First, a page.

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Chemical Society Seminar: Zac Hudson - Beyond OLEDs: Emerging Applications of Thermally Activated Delayed Fluorescence


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Luminescent materials exhibiting thermally activated delayed fluorescence (TADF) are now critical components of many of the most efficient organic light emitting diodes (OLEDs) reported. Characterized by both prompt and delayed fluorescence lifetimes, TADF emitters are designed to minimize the energy gap between the lowest singlet and triplet excited states (ΔEST), giving internal quantum efficiencies of up to 100% in OLEDs using purely organic species. While the vast majority of TADF research has focused on OLEDs thus far, new applications for TADF materials are beginning to emerge which take advantage of their unique photophysical properties. This lecture will describe how polymers exhibiting TADF can give luminescent sensors for temperature and oxygen with some of the highest sensitivities known. We also describe how TADF can be used for time-gated biological imaging, providing high contrast by removing the background autofluorescence of the cell. Finally, the design and synthesis of near-infrared TADF emitters and ‘hyperfluorescent’ polymers will be described.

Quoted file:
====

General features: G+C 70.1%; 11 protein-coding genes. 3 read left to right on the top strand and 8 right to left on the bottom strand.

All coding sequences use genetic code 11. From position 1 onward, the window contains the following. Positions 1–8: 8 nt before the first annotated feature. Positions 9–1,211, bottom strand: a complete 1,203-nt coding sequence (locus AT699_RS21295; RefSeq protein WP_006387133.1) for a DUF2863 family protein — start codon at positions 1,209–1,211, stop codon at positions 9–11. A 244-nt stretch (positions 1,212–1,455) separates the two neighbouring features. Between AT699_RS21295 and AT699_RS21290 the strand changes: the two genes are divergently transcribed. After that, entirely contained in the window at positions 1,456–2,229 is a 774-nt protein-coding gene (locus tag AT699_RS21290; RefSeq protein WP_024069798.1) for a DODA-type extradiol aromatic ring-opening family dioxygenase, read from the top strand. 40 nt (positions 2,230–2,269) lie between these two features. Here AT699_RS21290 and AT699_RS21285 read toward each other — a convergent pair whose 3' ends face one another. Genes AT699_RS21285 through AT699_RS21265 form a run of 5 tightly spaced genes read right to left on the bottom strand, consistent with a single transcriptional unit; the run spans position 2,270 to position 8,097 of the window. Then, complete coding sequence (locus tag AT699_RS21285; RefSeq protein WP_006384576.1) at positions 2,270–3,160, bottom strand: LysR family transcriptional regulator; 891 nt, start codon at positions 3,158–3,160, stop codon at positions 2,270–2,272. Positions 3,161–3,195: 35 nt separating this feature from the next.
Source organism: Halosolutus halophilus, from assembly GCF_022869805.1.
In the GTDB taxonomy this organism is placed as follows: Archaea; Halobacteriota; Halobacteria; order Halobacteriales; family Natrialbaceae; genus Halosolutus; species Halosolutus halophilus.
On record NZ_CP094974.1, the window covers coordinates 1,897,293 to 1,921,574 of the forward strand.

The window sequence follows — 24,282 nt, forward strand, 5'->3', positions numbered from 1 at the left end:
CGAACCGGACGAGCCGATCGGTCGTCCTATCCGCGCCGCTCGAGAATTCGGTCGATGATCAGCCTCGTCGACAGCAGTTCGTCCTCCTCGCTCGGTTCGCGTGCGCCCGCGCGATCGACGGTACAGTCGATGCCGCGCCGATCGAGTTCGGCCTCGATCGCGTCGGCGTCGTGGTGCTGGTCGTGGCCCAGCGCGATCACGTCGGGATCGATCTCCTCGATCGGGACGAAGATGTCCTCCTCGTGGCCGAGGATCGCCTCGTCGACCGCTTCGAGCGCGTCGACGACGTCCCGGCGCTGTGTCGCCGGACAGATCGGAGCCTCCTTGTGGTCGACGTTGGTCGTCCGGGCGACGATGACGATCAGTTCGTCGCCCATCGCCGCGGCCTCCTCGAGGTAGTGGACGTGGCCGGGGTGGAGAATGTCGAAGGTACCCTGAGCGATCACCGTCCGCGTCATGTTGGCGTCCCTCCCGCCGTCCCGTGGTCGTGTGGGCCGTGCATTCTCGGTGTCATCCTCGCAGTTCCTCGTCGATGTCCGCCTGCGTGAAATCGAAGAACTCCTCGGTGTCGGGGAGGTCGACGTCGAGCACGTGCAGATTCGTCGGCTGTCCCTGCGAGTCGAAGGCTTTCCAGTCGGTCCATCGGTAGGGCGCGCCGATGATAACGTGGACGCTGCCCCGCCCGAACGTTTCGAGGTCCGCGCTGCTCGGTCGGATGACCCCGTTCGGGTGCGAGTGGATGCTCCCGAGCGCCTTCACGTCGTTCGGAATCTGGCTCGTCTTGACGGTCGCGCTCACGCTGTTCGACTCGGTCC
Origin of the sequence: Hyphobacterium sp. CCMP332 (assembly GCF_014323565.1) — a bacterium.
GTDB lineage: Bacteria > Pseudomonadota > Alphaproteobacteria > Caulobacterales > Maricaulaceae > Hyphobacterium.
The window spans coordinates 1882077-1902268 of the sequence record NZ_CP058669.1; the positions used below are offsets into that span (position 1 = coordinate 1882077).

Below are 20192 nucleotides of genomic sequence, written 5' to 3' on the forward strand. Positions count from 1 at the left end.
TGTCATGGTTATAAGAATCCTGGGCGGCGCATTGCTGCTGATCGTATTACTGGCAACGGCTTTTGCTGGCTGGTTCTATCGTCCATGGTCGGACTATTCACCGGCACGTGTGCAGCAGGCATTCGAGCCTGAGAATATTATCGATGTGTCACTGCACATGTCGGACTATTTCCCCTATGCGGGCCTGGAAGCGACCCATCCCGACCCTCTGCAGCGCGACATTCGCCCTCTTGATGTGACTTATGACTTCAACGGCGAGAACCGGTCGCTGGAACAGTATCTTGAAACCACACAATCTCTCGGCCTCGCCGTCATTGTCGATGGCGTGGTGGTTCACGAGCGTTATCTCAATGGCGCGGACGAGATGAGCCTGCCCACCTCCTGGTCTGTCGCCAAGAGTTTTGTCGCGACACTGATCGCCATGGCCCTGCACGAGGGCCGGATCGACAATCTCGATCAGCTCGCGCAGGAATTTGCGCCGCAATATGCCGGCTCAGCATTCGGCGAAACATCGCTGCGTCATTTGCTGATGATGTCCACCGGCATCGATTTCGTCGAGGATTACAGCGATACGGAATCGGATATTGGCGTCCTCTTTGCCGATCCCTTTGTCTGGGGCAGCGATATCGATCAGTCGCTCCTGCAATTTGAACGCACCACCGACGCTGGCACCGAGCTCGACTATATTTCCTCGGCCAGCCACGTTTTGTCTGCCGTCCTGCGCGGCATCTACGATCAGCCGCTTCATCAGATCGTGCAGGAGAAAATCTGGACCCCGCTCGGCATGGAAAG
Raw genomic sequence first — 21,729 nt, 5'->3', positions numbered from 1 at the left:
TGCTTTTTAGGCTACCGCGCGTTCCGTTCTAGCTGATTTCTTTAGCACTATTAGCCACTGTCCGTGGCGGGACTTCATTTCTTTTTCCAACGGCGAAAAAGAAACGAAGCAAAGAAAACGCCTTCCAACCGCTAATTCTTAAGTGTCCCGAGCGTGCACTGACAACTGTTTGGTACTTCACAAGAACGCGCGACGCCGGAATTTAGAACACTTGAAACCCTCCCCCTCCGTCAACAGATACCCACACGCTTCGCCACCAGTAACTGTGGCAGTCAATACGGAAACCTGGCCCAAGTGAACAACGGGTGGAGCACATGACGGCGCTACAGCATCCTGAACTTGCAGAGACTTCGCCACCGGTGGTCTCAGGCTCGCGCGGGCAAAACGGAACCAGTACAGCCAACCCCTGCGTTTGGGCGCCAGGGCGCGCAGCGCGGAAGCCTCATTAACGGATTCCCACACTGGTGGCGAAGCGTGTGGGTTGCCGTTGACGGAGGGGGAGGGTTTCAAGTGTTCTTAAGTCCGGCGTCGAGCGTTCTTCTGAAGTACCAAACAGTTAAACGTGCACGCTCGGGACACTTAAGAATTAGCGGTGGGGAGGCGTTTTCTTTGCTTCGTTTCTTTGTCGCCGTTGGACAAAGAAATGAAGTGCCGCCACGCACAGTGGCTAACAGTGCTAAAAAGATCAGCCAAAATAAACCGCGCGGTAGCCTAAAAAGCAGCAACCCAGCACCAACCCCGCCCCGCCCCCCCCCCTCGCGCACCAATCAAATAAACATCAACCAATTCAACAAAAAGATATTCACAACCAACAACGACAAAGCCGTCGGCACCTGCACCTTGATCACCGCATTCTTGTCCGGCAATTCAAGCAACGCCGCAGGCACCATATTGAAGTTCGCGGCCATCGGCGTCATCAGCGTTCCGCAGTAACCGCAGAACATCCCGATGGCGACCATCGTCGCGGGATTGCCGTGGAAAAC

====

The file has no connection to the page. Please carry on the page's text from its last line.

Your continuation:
Zachary M. Hudson is an Assistant Professor and Canada Research Chair in Sustainable Chemistry at the University of British Columbia. Zac completed his B.Sc. at Queen’s University in Kingston, Ontario. He remained at Queen’s to pursue a Ph.D. in Inorganic Chemistry under the supervision of Prof. Suning Wang, focusing on the development of luminescent materials for organic electronics. During his Ph.D. he also held graduate fellowships at Jilin University in China as well as Nagoya University in Japan. He then moved to the University of Bristol as a Marie Curie Postdoctoral Fellow with Prof. Ian Manners, followed by a second Postdoctoral Fellowship at the California Nanosystems Institute at the University of California, Santa Barbara with Prof. Craig Hawker. He joined the faculty at UBC in 2015, where he holds the Canada Research Chair in Sustainable Chemistry. He leads a research program in synthetic materials chemistry, studying topics ranging from solutions for energy-efficient displays and light sources to the self-assembly of electronic materials on the nanoscale. He was the recipient of the CSC Emerging Materials Investigator and ACS Polymer Science and Engineering Young Investigator awards in 2020.

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Christopher Thibodeaux
Christopher.Thibodeaux [at]
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